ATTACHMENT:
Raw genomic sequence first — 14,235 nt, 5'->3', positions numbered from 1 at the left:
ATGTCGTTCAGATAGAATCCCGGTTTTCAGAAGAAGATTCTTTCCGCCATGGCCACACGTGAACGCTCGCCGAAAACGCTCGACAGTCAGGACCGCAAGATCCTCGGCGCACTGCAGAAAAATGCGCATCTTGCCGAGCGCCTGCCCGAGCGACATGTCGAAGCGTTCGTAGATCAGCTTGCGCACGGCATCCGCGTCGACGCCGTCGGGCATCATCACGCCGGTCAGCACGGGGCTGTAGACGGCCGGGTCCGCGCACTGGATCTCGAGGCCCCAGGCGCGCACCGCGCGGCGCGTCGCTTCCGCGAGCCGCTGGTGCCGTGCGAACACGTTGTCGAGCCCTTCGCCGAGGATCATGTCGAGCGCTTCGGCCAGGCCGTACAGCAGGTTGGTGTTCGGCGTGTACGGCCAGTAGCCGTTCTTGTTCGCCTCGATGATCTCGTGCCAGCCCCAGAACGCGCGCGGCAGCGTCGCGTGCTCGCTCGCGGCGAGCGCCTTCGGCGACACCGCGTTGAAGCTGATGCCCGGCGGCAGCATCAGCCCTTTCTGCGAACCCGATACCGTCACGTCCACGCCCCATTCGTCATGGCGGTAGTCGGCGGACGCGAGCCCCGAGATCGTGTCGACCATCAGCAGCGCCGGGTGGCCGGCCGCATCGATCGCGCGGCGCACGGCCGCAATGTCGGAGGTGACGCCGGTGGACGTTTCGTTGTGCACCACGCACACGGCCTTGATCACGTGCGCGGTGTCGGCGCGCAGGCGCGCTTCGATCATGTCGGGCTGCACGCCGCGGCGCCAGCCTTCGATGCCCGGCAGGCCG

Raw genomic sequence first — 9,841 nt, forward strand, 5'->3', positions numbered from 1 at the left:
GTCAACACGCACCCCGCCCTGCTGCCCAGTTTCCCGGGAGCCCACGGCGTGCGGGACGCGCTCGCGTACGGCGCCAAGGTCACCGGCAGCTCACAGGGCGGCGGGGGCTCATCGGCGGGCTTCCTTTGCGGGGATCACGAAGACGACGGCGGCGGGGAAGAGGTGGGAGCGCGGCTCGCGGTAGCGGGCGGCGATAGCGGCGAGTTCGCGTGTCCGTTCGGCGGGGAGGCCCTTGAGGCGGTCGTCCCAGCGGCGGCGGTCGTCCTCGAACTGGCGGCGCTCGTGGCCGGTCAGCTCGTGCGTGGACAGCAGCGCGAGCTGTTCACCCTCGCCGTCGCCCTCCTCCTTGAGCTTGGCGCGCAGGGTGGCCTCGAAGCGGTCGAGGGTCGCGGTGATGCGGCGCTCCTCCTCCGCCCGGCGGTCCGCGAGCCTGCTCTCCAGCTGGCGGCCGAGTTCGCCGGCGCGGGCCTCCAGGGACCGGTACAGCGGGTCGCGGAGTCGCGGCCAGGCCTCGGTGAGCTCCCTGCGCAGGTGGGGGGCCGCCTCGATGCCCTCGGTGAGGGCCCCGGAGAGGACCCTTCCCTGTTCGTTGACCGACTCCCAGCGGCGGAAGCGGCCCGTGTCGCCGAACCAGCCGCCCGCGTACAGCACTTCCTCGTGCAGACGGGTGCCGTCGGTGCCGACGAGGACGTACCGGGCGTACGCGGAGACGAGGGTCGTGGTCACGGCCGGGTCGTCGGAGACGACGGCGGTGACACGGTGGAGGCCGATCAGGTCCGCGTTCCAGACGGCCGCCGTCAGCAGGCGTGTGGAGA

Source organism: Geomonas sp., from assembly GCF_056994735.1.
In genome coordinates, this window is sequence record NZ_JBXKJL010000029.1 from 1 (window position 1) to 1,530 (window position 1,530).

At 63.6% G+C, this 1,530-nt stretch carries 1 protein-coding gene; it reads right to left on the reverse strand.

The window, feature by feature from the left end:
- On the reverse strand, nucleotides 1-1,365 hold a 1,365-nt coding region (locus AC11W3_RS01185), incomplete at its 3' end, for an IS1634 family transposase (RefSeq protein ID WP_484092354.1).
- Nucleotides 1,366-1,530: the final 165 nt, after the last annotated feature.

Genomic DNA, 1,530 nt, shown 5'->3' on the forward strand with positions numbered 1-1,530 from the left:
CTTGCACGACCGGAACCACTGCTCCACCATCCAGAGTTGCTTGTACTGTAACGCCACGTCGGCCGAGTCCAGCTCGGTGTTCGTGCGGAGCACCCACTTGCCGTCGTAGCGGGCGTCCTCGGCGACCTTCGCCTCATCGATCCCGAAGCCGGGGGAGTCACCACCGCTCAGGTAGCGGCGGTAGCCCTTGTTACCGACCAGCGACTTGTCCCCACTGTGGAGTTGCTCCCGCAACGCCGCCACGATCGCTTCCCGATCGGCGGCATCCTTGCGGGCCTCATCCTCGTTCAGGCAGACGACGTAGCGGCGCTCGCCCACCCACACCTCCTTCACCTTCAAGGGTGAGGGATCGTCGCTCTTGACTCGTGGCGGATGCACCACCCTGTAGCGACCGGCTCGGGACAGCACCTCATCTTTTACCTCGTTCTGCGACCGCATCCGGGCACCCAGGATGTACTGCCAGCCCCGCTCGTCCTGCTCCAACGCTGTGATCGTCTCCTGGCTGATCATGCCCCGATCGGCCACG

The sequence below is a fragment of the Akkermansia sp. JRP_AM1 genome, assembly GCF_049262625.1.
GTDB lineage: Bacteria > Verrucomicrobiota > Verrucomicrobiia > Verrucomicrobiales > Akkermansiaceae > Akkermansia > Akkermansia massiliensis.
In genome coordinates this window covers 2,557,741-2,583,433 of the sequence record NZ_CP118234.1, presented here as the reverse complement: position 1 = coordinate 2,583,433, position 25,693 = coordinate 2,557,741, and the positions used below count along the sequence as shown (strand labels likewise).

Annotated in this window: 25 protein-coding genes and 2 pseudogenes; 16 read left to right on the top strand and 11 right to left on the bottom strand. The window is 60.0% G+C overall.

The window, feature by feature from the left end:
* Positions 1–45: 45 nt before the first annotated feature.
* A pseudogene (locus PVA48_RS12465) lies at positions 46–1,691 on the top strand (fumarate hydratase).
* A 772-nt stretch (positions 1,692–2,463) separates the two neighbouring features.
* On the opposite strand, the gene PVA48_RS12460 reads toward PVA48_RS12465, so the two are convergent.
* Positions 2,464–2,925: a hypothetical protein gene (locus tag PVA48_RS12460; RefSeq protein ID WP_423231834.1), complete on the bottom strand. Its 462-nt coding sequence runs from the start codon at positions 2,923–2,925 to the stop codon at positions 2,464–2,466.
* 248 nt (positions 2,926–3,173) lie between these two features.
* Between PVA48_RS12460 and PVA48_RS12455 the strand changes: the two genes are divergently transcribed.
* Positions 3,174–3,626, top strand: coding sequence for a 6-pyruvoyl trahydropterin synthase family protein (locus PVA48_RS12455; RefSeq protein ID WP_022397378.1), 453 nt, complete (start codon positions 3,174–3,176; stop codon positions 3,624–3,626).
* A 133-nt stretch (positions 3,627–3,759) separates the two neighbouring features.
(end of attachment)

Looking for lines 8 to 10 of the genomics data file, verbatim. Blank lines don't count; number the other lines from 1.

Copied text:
The window, feature by feature from the left end:
- On the reverse strand, nucleotides 1-1,365 hold a 1,365-nt coding region (locus AC11W3_RS01185), incomplete at its 3' end, for an IS1634 family transposase (RefSeq protein ID WP_484092354.1).
- Nucleotides 1,366-1,530: the final 165 nt, after the last annotated feature.